Urban living is a travesty.
It is unnatural. It is forced, like an empty masquerade. There are too many people, too many caves, too many cars. Too much.
Pressed together, stacked, impacted, bleeding profusely from the lacerations of modernity.
Big city, squashed-in existence, is the anti-life.
It is a 99-cent trinket.
When dwelling within masses of humanity pressing in on your sanity, you lose individuality, you lose that special snowflake aspect of your existence. Soulless. Humanity is rendered tragically expendable. We are overpopulated, not because we don’t have the ability to sustain most of our useless population, but because there are too many people to justify individual worth.
Today I had to walk through parts of Hollywood I normally don’t because of filming going on outside the Hollywood & Vine Red Line station. I walked by areas I don’t know because I no longer have a social life. PUA/Gamers and 28-year-old handsome guys have lives and they electrify the new Hollywood. I don’t have a life. I leave work, talk to no one, see no one, come home. I walk the same, abandoned route where there are few people, no hip businesses, nothing. This morning that changed as I walked my alternate route. Suddenly it struck me, the fucking artificiality. Bars and restaurants, recreating exotic locales, smart and witty names distracting, people walking to work in expensive clothes, unattainable footwear, everyone in the big city looking to make a splash. The big city steers what America sees and becomes. Even the America that is not a big city. The urban culture becomes our culture. It’s pure, artificial garbage. Everything in the big city is a put-on.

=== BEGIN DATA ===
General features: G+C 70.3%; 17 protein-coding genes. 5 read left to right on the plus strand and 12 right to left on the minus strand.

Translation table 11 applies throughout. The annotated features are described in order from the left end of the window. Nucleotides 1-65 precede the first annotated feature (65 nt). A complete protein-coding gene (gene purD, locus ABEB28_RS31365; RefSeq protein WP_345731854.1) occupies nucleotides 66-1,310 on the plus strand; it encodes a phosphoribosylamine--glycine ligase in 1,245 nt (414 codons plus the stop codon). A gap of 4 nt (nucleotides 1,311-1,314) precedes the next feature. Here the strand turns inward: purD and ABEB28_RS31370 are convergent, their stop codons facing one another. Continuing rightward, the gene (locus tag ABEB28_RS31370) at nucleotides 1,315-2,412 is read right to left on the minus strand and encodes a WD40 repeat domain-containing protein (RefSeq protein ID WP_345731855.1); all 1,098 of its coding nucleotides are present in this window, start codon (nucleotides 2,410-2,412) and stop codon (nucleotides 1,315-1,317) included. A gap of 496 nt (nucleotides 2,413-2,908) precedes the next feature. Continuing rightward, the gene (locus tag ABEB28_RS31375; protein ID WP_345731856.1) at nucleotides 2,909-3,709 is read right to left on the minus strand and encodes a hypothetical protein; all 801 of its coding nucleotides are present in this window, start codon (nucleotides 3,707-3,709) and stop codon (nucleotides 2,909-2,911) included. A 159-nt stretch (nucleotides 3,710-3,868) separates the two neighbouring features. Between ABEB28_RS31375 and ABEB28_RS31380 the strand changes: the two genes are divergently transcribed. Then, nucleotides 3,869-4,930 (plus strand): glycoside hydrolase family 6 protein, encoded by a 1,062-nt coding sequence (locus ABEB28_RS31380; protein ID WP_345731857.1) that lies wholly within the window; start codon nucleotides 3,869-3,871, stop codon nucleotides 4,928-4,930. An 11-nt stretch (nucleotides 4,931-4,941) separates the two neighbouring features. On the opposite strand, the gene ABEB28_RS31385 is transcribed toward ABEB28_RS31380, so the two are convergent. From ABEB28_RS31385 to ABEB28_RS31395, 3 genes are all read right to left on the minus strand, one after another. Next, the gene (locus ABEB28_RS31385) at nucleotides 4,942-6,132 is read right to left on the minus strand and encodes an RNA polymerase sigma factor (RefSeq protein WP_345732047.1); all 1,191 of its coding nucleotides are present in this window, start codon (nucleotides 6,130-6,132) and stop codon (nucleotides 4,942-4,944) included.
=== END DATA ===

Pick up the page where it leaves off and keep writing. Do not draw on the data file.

The artifice of urban living disproportionately empowers the feeble-minded and the feeble-hearted. You can be much less of a person in the big city because your style and trendy hipness can carry guide you through the obstacle course untouched and you have less to display, less to prove. Sincerity is shit in the big city.
Yet, sincerity is man’s sole path to the enclave of humanity.
All else is transient bullshit and not real.
The big city with its lights and noise and human dejection is not real.
The big city is not sustainable. It is an affront to life.
Everyone I cross paths with has a blank stare and a disconnected fascination with reality, one that is far from the city, beyond the civic limits.
Urban inhabitants are drawn to a primal memory of life, a pastoral existence where nothing is proved or disproved. Where existence is plodding but beautiful, not a duplicitous facade. Urban living is a humid mask that sticks to your skin. It is a shield fending off that which resides deep in our nature, but which, if allowed to escape, will upset the Big Lie.
Walking amid groups of too many people, the Big Lie is our umbrella and our raft.